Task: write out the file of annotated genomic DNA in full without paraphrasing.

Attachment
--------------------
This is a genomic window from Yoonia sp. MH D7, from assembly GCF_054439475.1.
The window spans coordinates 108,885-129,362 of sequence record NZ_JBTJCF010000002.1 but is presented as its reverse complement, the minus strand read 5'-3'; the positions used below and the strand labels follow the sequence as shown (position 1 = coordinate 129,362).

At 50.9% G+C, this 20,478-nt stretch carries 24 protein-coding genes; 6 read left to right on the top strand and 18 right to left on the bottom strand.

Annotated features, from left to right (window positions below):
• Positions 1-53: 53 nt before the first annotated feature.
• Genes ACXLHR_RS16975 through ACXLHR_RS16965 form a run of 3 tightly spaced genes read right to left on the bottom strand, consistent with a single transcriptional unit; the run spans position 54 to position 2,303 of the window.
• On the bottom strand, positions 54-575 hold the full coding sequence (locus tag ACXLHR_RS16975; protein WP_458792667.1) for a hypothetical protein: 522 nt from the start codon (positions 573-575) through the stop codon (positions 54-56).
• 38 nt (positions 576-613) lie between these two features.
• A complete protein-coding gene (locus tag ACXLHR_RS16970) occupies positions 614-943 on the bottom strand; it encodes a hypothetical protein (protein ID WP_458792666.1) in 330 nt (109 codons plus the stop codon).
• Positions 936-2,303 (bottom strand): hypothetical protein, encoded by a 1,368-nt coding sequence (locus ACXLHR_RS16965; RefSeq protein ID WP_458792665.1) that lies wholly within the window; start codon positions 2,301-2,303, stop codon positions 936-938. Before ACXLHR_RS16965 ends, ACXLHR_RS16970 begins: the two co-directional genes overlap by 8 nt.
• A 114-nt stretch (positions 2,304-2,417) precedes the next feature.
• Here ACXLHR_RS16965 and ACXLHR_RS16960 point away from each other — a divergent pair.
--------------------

This is a genomic window from Yoonia sp. MH D7, from assembly GCF_054439475.1.
The window spans coordinates 108,885-129,362 of sequence record NZ_JBTJCF010000002.1 but is presented as its reverse complement, the minus strand read 5'-3'; the positions used below and the strand labels follow the sequence as shown (position 1 = coordinate 129,362).

At 50.9% G+C, this 20,478-nt stretch carries 24 protein-coding genes; 6 read left to right on the top strand and 18 right to left on the bottom strand.

Annotated features, from left to right (window positions below):
• Positions 1-53: 53 nt before the first annotated feature.
• Genes ACXLHR_RS16975 through ACXLHR_RS16965 form a run of 3 tightly spaced genes read right to left on the bottom strand, consistent with a single transcriptional unit; the run spans position 54 to position 2,303 of the window.
• On the bottom strand, positions 54-575 hold the full coding sequence (locus tag ACXLHR_RS16975; protein WP_458792667.1) for a hypothetical protein: 522 nt from the start codon (positions 573-575) through the stop codon (positions 54-56).
• 38 nt (positions 576-613) lie between these two features.
• A complete protein-coding gene (locus tag ACXLHR_RS16970) occupies positions 614-943 on the bottom strand; it encodes a hypothetical protein (protein ID WP_458792666.1) in 330 nt (109 codons plus the stop codon).
• Positions 936-2,303 (bottom strand): hypothetical protein, encoded by a 1,368-nt coding sequence (locus ACXLHR_RS16965; RefSeq protein ID WP_458792665.1) that lies wholly within the window; start codon positions 2,301-2,303, stop codon positions 936-938. Before ACXLHR_RS16965 ends, ACXLHR_RS16970 begins: the two co-directional genes overlap by 8 nt.
• A 114-nt stretch (positions 2,304-2,417) precedes the next feature.
• Here ACXLHR_RS16965 and ACXLHR_RS16960 point away from each other — a divergent pair.